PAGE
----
Phil Hughes to the New York Yankees Bullpen: Stupid Move

Perry ArnoldSenior Analyst IJune 4, 2009

NEW YORK - MAY 04:  Phil Hughes #65 of the New York Yankees pitches against the Boston Red Sox on May 4, 2009 at Yankee Stadium in the Bronx borough of New York City. The Red Sox defeated the Yankees 6-4  (Photo by Jim McIsaac/Getty Images)

New York Yankees manager Joe Girardi and General Manager Brian Cashman announced yesterday that Chien-Ming Wang will return to the starting rotation on Thursday and that Phil Hughes will go to the bullpen.

They also announced that they will re-evaluate the decision in about two weeks and decide at that point whether Hughes should return to Scranton to get work as a starter.

This is a dangerous move by the Yankees brain trust.

The question that has to be asked is: Is Phil Hughes a starting pitcher?

The same question has been asked about Joba Chamberlain and the answer came back affirmative and he remains in the rotation.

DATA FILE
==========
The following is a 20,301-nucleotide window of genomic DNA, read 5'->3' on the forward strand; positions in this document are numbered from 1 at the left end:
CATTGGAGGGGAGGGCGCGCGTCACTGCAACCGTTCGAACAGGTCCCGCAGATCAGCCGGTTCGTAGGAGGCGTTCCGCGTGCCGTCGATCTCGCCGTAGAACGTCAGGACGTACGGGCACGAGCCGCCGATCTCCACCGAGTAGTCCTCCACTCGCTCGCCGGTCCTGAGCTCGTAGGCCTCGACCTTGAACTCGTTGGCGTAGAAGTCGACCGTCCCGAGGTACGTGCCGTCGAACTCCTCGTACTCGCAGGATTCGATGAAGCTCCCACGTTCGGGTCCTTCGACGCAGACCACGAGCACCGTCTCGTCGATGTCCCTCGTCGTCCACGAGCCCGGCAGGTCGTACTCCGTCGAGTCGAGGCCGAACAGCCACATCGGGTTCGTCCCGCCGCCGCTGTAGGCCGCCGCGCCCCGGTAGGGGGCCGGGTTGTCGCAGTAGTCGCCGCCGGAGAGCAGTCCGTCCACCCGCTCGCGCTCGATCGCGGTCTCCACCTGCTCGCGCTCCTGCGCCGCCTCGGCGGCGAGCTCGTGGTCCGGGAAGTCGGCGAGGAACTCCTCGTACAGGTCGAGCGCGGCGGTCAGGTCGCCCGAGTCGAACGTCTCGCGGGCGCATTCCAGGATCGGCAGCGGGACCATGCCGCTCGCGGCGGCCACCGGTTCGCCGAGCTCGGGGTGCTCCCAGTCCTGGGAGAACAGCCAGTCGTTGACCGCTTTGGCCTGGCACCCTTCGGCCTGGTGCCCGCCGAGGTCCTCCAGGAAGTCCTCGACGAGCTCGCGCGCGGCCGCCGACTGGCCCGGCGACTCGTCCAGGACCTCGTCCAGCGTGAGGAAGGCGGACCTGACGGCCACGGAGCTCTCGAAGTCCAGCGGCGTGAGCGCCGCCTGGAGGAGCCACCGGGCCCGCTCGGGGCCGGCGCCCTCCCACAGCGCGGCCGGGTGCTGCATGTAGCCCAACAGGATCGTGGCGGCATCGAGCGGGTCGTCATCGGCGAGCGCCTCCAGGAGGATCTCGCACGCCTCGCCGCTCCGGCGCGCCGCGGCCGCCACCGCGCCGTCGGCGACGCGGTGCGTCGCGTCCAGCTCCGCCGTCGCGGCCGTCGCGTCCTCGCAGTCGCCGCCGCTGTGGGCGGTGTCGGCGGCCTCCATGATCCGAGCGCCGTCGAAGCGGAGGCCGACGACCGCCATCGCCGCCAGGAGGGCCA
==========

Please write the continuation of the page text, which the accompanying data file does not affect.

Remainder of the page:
If the same question is asked about Hughes the answer also has to be a resounding "Yes."

So it is ridiculous to put him in the 'pen.

In the two weeks they are going to take to re-evaluate the decision, Hughes should have started three times.

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Whether those are starts in New York or at Triple-A Scranton, Hughes needs those starts.

If he goes to the 'pen and pitches a couple of innings every three days, everything changes for Hughes.

He will no longer be working as a starter and he cannot possibly instantly convert back to a starter.

If Wang goes down again, or if Pettitte's back is barking, and the Yankees need a starter, it is not going to be Hughes if he pitched two days before in relief.

Phil Hughes is a starting pitcher and at age 22 he has an extremely bright future ahead of him.  He has shown traces of brilliance in at least two of his outings since being recalled from Scranton.

But to send him to the pen will change the way he prepares, change the way he pitches and probably more seriously, change his attitude about this organization.

No argument can be made that the Yankees don't need help in the 'pen. They obviously do.

But to mess with one of the future front line starters of the Yankees is not the way to solve the bullpen woes.

Instead it is endangering the future of this young man and Cashman and Girardi should seriously rethink this decision immediately.